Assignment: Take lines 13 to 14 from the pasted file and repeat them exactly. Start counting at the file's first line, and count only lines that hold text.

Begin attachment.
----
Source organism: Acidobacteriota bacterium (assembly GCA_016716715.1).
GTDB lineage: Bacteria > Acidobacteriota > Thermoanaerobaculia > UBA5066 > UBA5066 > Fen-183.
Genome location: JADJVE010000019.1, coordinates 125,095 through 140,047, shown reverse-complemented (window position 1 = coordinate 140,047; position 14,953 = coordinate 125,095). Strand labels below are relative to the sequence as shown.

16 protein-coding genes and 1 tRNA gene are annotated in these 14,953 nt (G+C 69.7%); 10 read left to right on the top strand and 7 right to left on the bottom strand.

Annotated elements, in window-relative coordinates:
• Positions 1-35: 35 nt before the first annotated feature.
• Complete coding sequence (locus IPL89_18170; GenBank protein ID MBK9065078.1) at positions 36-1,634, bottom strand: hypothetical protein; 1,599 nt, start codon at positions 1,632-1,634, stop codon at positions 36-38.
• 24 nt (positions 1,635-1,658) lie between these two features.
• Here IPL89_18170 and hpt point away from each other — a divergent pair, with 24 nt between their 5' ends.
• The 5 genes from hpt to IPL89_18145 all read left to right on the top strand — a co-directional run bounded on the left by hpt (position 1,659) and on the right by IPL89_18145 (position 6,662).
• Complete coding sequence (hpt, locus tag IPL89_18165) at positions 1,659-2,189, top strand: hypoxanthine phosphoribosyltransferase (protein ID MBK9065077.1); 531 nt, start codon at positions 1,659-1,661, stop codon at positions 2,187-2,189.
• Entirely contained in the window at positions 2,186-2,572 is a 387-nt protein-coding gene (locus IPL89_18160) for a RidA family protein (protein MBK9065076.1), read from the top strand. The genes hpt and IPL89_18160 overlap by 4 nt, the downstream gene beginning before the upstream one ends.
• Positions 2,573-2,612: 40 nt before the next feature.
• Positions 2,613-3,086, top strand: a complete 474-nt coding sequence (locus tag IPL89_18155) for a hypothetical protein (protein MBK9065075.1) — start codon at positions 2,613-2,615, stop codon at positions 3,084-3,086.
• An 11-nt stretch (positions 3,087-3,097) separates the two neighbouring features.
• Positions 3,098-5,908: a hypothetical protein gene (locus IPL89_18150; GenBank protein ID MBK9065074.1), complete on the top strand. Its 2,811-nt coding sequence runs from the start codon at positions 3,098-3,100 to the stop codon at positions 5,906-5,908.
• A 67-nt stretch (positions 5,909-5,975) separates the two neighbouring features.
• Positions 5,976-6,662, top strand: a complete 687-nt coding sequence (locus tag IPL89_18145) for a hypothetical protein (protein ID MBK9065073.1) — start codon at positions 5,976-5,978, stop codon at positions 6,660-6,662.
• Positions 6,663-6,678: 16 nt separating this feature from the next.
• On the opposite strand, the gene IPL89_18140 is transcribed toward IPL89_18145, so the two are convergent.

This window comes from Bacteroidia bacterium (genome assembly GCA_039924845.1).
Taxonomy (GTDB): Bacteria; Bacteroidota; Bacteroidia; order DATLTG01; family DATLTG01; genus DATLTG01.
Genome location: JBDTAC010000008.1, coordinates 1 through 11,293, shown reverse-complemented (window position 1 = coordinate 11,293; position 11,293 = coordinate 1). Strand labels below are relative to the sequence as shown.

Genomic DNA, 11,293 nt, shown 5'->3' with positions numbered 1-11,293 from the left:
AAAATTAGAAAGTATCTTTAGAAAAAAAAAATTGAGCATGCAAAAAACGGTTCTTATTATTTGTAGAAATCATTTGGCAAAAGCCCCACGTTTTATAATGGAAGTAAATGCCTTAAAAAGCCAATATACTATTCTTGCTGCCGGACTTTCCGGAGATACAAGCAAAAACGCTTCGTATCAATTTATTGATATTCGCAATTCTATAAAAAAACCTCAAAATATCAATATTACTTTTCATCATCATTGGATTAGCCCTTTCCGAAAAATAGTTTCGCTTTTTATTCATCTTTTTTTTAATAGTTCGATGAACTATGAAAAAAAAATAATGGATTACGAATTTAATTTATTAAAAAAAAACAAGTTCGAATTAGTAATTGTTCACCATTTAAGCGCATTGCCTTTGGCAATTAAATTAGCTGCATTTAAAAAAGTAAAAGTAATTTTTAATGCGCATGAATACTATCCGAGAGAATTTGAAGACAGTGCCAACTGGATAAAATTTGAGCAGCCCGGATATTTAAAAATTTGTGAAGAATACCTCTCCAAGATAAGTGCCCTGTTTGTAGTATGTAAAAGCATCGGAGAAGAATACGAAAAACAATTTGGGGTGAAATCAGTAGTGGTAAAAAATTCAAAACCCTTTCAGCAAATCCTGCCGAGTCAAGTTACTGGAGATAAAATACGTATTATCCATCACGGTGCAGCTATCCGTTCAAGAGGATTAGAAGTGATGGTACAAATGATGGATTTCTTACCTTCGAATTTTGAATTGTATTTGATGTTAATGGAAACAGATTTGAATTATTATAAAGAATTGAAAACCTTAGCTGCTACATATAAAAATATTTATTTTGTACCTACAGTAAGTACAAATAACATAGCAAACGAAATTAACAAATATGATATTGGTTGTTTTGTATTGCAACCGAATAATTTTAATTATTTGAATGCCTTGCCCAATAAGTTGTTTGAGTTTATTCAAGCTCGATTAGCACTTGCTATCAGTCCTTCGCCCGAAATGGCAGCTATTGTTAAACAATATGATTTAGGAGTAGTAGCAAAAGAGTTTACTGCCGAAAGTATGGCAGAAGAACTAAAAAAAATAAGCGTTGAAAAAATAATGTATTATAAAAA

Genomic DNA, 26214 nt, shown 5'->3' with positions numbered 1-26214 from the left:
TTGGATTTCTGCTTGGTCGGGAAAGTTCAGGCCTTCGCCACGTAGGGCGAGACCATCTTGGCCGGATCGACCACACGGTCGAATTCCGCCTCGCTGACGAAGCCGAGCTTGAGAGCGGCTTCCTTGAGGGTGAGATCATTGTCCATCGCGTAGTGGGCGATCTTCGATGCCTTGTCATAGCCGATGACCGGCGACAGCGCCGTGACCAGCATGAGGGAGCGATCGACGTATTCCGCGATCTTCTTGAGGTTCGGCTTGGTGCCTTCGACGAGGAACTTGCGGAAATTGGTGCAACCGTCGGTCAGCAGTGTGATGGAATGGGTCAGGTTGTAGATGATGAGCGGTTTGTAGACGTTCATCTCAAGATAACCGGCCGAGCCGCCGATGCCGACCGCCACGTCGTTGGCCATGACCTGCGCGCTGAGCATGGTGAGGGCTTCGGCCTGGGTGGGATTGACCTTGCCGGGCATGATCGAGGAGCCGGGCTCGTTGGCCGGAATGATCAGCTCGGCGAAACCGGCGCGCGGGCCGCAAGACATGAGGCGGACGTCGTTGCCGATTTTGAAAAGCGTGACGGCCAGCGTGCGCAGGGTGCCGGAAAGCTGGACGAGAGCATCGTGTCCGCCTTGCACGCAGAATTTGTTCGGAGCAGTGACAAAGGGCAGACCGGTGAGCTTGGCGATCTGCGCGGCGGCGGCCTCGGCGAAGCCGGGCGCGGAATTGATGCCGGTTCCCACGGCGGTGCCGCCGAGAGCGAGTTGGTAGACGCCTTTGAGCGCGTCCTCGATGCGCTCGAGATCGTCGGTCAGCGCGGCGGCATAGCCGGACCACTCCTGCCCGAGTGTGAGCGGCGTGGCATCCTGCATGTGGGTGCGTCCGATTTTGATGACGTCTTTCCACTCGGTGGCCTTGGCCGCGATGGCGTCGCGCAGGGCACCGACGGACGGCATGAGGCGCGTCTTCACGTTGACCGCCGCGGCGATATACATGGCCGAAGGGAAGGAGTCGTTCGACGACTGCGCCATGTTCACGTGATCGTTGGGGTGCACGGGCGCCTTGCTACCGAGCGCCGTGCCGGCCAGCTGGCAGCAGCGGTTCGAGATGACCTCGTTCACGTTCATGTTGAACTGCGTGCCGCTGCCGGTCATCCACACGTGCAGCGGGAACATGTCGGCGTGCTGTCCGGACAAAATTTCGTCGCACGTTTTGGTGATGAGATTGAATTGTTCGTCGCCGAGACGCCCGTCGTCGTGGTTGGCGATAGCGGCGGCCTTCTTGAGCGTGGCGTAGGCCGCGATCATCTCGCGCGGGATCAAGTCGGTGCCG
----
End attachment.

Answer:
• Positions 2,573-2,612: 40 nt before the next feature.
• Positions 2,613-3,086, top strand: a complete 474-nt coding sequence (locus tag IPL89_18155) for a hypothetical protein (protein MBK9065075.1) — start codon at positions 2,613-2,615, stop codon at positions 3,084-3,086.